MPs clear GCHQ use of US Prism system as legal

But they will review legislation regarding effect of surveillance on privacy and human rights

GCHQ did not break British laws in the use of the American Prism system to gather information, the Commons intelligence and security committee reported today. But the MPs also stated they would be reviewing the legislations regarding the effect of surveillance on privacy and human rights.

The Committee stated that, contrary to some claims, GCHQ had not circumvented regulations but instead sought information from the National Security Agency in the US only after a warrant signed by a minister had been in place on each occasion as required under the law..

MPs had interviewed the director of the government listening post, Sir Iain Lobban " in detail" and had also travelled to the US to meet officials of the National Security Agency (NSA) and their Congressional counterparts in their inquiry.

Documents examined by the Intelligence and Security Committee (ISC)  had included details of counter-terrorist operations in which GCHQ had sought and obtained intelligence from the US, a list of UK citizens and residents who had been subjected to monitoring as a result of the liaison and lists of mediums, such as e-mails, which were intercepted.

The ISC said in its report: "It has been alleged that GCHQ circumvented UK law by using the NSA's Prism programme to access the content of private communications. From the evidence we have seen, we have concluded that this is unfounded."

However, the Committee, chaired by former foreign secretary Sir Malcolm Rifkind, added:  "it is proper to consider whether the current statutory framework governing access to private communications remains adequate".  It was "examining the complex interaction between the Intelligence Services Act, the Human Rights Act and the Regulation of Investigatory Powers Act [Ripa], and the policies and procedures that underpin them, further."

William Hague, the  foreign secretary, said in a statement welcoming the ISC report."I see daily evidence of the integrity and high standards of the men and women of GCHQ.  The ISC's findings are further testament to their professionalism and values".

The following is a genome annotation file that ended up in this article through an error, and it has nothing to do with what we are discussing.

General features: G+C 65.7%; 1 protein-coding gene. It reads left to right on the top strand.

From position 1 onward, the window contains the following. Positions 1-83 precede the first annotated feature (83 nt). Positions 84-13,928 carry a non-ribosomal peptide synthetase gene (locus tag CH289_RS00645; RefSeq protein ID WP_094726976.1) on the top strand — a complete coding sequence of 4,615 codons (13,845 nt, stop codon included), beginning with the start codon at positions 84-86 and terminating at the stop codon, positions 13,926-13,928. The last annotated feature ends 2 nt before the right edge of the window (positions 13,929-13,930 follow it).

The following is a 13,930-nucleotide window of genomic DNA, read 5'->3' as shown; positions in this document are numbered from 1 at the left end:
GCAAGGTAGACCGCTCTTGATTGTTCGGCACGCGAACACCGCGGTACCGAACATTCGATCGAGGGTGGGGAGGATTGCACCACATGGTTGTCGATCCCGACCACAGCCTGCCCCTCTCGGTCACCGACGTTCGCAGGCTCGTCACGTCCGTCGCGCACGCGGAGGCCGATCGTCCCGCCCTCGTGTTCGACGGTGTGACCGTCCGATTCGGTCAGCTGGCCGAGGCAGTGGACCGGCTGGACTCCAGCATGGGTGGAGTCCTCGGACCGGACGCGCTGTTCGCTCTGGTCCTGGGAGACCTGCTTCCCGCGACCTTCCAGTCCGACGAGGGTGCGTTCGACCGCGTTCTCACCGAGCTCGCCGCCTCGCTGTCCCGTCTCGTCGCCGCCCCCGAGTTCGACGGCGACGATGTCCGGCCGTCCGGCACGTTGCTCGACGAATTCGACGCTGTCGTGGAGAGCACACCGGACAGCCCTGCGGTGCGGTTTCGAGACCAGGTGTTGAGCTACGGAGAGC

The controversy over wideranging interception by GCHQ of communications came as the independent reviewer of terrorism legislation, David Anderson QC, said the pattern of recent plots did not involve large networks, but small groups and, often, individual 'lone wolves'.

"The will and capacity to commit 7/7 style atrocities still exist in the United Kingdom, as demonstrated recently by the,

Birmingham rucksack bomb plot. However the bombers' chances of success have diminished with the marked improvement in MI5's coverage since 2005," he said in his annual report.

"Simpler attacks, involving fewer people and less planning, are becoming more common - including against national security targets, as in Northern Ireland - and can be very difficult to detect."

The lethality of such small-scale attacks was underlined by the killing of Fusilier Lee Rigby who was stabbed to death outside Woolwich Barracks in south east London in May. Security officials cast doubts at the time on whether telephone intercepts would have necessarily stopped the killing.Two men have been charged with the soldier's murder.

Mr Anderson had said in an interview earlier today:  "We are certainly not seeing now what we saw in the years around 2005, 2006, which are the large, ambitious, 9/11-style plots perhaps to bring down simultaneously several airliners. What we are seeing is a trend towards lone actors and we are also seeing self-organised plots."

Voices
voicesGood for Lana Del Rey for helping kill that myth, writes Grace Dent
Life and Style
fashion Designs are part of feminist art project by a British student
News
Snoop Dogg pictured at The Hollywood Reporter Nominees' Night in February, 2013
people... says Snoop Dogg
News
i100
PROMOTED VIDEO
Have you tried new the Independent Digital Edition apps?
News
ebookA unique anthology of reporting and analysis of a crucial period of history
Life and Style
food + drinkZebra meat is exotic and lean - but does it taste good?
Arts and Entertainment
Residents of Derby Road in Southampton oppose filming of Channel 4 documentary Immigration Street in their community
tv
Voices
voicesSiobhan Norton on why she eventually changed her mind
Arts and Entertainment
The Tour de France peloton rides over a bridge on the Grinton Moor, Yorkshire, earlier this month